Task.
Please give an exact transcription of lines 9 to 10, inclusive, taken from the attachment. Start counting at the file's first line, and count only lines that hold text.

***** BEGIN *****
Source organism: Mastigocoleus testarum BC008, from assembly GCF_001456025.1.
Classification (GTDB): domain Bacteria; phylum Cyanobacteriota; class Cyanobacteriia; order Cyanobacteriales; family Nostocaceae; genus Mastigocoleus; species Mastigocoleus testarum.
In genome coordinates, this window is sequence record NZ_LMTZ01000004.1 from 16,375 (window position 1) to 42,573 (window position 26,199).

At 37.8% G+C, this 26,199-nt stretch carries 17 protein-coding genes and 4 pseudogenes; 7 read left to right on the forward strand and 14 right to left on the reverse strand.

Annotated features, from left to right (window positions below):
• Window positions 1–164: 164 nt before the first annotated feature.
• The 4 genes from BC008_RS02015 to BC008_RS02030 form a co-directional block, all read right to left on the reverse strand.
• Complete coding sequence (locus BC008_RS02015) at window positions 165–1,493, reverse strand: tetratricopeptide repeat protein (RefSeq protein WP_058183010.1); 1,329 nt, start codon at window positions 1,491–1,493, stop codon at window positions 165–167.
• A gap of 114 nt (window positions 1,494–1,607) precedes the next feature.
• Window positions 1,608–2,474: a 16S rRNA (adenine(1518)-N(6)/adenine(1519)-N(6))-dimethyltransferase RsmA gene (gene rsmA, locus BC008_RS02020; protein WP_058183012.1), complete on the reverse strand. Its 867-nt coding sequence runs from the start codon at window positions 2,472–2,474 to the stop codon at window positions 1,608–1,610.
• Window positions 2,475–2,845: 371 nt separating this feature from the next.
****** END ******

• A gap of 114 nt (window positions 1,494–1,607) precedes the next feature.
• Window positions 1,608–2,474: a 16S rRNA (adenine(1518)-N(6)/adenine(1519)-N(6))-dimethyltransferase RsmA gene (gene rsmA, locus BC008_RS02020; protein WP_058183012.1), complete on the reverse strand. Its 867-nt coding sequence runs from the start codon at window positions 2,472–2,474 to the stop codon at window positions 1,608–1,610.